If that happens, the Bay Area will have a real NBA destination. Imagine Ellison romancing free agents on one of the world’s largest yachts? Or anywhere else for that matter? And imagine Ellison romancing new fans with a roster that’s already loaded with talent…
Warriors fans should be rooting for the Grizzlies to march into town and force Lacob rebuild the franchise in earnest. But if Lacob fails, jilted fans might find there’s someone with a couch to crash on who’s got a place just down the 880, and he’s known to be good to his friends.
— About 15 feet up on the wall outside the visitors’ locker room in Oracle Arena is a hole that looks like damage from a mortar shell, but was in fact the work of Dirk Nowitzki—who flung a chair hard enough to dent the concrete after the Warriors incredible first-round Playoff defeat of the Mavs in 2007. A building inspector noticed the hole last summer and asked that it be repaired, so arena authorities simply put a piece of plexiglass over the hole and hung a “Believe” t-shirt just above it. On his recent visit to Oracle, Nowitzki good-naturedly got up on a ladder and autographed the plexiglass at the request of the arena staff.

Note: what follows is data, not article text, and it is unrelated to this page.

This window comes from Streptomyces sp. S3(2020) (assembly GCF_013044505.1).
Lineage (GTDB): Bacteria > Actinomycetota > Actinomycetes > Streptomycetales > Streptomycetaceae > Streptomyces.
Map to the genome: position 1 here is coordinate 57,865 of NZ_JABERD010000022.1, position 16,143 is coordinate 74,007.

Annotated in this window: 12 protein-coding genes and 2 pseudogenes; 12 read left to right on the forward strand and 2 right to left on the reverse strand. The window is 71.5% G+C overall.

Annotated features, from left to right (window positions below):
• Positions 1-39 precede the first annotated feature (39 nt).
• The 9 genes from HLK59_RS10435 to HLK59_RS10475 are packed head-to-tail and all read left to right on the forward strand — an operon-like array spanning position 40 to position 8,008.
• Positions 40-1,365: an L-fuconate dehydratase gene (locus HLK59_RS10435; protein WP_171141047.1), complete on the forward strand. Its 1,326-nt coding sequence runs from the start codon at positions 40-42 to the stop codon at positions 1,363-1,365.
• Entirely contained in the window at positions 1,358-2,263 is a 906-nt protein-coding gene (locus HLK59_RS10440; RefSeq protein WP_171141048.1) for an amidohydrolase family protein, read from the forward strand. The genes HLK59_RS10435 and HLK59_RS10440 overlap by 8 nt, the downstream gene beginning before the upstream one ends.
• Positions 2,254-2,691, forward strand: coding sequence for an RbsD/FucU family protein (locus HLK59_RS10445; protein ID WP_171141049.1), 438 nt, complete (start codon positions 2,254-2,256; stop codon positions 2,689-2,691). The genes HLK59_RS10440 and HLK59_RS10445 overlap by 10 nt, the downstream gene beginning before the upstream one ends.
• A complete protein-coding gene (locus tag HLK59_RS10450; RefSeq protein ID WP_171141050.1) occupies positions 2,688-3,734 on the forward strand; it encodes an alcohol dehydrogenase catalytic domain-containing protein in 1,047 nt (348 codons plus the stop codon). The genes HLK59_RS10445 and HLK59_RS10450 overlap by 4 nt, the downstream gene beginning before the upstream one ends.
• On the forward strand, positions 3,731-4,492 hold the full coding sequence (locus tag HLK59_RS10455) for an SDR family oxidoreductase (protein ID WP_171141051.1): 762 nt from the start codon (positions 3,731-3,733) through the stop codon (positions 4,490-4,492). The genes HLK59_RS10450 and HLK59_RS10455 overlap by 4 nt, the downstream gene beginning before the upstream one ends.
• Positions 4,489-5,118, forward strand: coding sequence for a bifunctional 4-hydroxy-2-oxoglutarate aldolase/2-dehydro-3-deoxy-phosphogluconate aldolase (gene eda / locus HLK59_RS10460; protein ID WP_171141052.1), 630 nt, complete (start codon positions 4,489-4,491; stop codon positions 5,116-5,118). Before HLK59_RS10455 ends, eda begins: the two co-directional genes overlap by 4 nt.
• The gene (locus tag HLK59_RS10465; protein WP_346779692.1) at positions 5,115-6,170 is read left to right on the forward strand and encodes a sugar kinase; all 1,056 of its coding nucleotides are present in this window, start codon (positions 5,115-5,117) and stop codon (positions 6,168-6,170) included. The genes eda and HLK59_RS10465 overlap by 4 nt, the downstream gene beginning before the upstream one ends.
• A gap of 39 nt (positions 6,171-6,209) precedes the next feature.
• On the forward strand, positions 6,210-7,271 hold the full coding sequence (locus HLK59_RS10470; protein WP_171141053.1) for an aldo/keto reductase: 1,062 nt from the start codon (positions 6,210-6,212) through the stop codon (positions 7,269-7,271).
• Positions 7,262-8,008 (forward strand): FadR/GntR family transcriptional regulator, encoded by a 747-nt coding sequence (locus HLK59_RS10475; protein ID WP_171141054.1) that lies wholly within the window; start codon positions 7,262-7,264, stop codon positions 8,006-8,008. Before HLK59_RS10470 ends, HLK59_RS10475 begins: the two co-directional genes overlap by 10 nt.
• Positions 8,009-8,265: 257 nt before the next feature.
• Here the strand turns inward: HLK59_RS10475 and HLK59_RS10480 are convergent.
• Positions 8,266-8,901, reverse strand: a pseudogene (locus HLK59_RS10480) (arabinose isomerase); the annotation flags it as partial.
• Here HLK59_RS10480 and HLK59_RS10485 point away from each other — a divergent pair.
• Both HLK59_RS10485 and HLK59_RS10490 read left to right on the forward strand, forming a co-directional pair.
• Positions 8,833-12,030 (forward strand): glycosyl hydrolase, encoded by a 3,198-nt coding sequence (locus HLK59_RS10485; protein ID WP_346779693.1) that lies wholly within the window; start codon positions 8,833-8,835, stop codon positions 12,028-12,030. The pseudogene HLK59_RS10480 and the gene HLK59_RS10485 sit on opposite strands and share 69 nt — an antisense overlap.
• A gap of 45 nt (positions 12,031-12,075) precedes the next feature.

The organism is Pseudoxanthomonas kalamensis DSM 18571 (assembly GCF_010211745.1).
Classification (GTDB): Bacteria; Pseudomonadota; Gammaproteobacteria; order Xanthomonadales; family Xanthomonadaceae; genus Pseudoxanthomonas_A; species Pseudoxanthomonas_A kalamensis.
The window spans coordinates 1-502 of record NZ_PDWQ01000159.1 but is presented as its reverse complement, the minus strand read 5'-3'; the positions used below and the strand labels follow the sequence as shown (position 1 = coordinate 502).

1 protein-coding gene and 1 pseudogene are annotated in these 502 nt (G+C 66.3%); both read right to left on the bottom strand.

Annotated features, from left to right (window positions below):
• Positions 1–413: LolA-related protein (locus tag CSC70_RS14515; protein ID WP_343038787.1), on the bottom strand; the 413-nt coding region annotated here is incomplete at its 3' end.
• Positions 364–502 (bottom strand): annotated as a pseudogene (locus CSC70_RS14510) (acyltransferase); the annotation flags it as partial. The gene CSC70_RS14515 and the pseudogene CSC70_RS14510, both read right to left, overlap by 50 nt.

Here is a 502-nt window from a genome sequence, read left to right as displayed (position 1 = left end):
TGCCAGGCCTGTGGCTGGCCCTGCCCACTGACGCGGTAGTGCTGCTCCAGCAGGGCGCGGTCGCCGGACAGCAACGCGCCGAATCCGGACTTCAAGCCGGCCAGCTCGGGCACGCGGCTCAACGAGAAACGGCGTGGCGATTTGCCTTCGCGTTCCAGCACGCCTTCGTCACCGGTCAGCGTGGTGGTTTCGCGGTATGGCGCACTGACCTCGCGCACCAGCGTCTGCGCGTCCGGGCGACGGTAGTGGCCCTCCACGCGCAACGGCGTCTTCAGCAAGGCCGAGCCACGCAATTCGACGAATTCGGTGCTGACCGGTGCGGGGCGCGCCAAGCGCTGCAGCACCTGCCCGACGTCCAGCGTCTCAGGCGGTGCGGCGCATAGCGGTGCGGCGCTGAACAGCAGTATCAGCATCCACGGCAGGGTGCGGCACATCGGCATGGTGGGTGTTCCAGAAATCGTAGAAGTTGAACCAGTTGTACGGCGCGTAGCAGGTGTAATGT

— Two years after Hamed Haddadi was featured in this column, S-O-B caught up with him and he was happy to talk, this time in English without a translator present, about his improving game and plans to put on basketball clinics this summer in four cities, including Los Angeles. When his Grizzlies got to L.A. a few days later for a date with the Clippers, Haddadi, the first Iranian to play in the NBA, got a taste of just how much work there is to do there. The Clippers announcers, who’d previously gotten into trouble for racially insensitive comments about him, refused to say Haddadi’s name when he checked into the game. Amazingly, this came on the same day a member of another Middle Eastern minority group—and mother of five school-aged children—in Southern California had her life ended like this. Stay classy, paper clips.